Living in the lap of luxury

October 03, 2011 | 08:00
Patti Joslin Ndzana Etoga, operations director of CB Richard Ellis, discusses how to define a luxury property in Vietnam with overseas experiences taken into account.

Fifteen years ago having a mobile phone or an automatic motorbike was a luxury.
Both items would have been considered luxury products in a time when bicycles were the main mode of transport, and telephones were most commonly found for use as “dien thoai cong cong”. Today, no one would consider a mobile phone or an automatic motorbike a luxury at all.

What is and what is not luxury will be defined not by property agents, developers, or foreigners but by the Vietnamese market itself. It is the market who will decide what luxury is – in type, quality and price. After all, the use of the term luxury more often than not is nothing more than a marketing technique used to justify price.

With regard to the property market in Vietnam, the real question is - are these properties able to provide “a state of great comfort or elegance, especially when involving great expense” as defined by the Oxford Dictionaries Online? The market is delivering luxury homes at great expense but are these luxury homes comfortable, elegant, and truly luxurious? Are they able to deliver a luxury lifestyle?

The definition of such an abstract and subjective concept as luxury has been elusive, and depends entirely on market sentiment. The most common denominators in defining luxury are location, size, and price. Luxury residences are dependent on the most fundamental element of real estate - location, perhaps more so than other classes of real estate. Whether that location is a district, a neighbourhood or a particular road, the location of a home affects its value, and ultimately becomes a primary factor in determining luxury.

To live in a state of great comfort, size matters. The size of the property both inside and outside the home factors into the standard of luxury. What can demonstrate your wealth more than holding a large, expensive space that is used for nothing more than personal enjoyment?

After location, price seems to be the foremost defining factor. A high price limits the quantity of homes created, and acts as a barrier which allows access to only the wealthiest of buyers.
Developers must walk a fine line walk between the asking and selling prices while justifying the price versus the attributes of the property. Trophy homes, a measure of success which may be based on price alone, may not truly be luxurious.

All three elements apply in Vietnam, but the construction quality along with the finish, fittings, features and the facilities available can make a property truly luxurious in Vietnam. Lastly, the level of services within the development, such as security and landscaping, are elements that help create a sense of comfort and tranquillity for buyers thus helping to create a luxury lifestyle. As most luxury properties in Vietnam have yet to be seen, it is quite likely that the current factors used to define luxury may change in the future. For now, though, they are quite relevant.

In comparison to Singapore, the evolution of luxury properties followed a similar path to Vietnam. Moving away from initial factors such as quality and construction, into branded designers and now projects strive for lifestyle services such as butlers and private boat slips to be defined as luxury and super luxury.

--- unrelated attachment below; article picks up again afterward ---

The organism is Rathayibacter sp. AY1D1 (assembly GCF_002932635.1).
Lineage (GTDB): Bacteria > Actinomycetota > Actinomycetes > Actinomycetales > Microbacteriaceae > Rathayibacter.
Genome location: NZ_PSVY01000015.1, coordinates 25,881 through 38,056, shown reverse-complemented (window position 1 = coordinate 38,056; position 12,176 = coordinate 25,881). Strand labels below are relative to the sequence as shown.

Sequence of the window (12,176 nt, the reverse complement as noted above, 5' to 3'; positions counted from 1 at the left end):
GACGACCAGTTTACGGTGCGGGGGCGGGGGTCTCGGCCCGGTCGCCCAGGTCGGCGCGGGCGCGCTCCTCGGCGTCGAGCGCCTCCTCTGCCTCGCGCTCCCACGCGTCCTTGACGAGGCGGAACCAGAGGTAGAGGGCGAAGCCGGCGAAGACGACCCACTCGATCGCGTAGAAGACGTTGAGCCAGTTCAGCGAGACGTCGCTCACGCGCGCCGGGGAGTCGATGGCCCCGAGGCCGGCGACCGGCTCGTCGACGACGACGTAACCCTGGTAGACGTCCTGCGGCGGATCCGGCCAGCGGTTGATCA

The heights of luxury are still climbing. Just this year in the UK, a condominium was launched at $60,000 per square metre. With the largest units approaching 670 square metres, which incur annual service charges of $235 per square metre, this property is currently the most expensive condominium on the market in London.

With this price tag comes an address on Knightsbridge Road, one of the most prestigious roads in all of the UK, and commensurate services and amenities. The development, One Hyde Park, offers fortress-like security with eye-scanning locks in the lifts, panic rooms, and bullet proof glass. Aside from security, the property has a private cinema, wine cellar, a valet, concierge service, and room service is available from the Mandarin Oriental hotel next door as well as 12 different marbles in the lobby and premier retailers on the ground floor.

While no one is currently asking upwards of $10,000 per square metre in Vietnam, rumours abound of new CBD properties approaching this price level. However, as developers in Vietnam try to sell property under luxury branding, to ever more aspirational buyers, prices as well as the other factors of luxury are being pushed upwards. The levels of service and facilities in Vietnam are increasing, as buyers seek more and better value in the factors previously discussed - service, amenities, fixtures, fittings and so on.

As stated, property will be judged and determined by the harshest critics of all – the real estate market itself. What do Vietnamese property buyers consider luxury? Is it high-tech electronic management systems which allow buyers to control appliances and air-con in their apartments using their mobile phones? Is it elegant landscaping? Or is it pure location of their new home in the city centre? More importantly, is luxury only determined by price or does it incorporate quality and amenities as well? Buyers vote with their dollars, and the rest of us – property agents, developers, architects and designers must step aside and take note.

While the luxury property market can be dynamic in general, in Vietnam the real estate industry is often left scratching its head wondering who will target the much larger portion of buyers in the market – those in the emerging middle class seeking to purchase a home. This underserved market offers enormous growth potential for the future.

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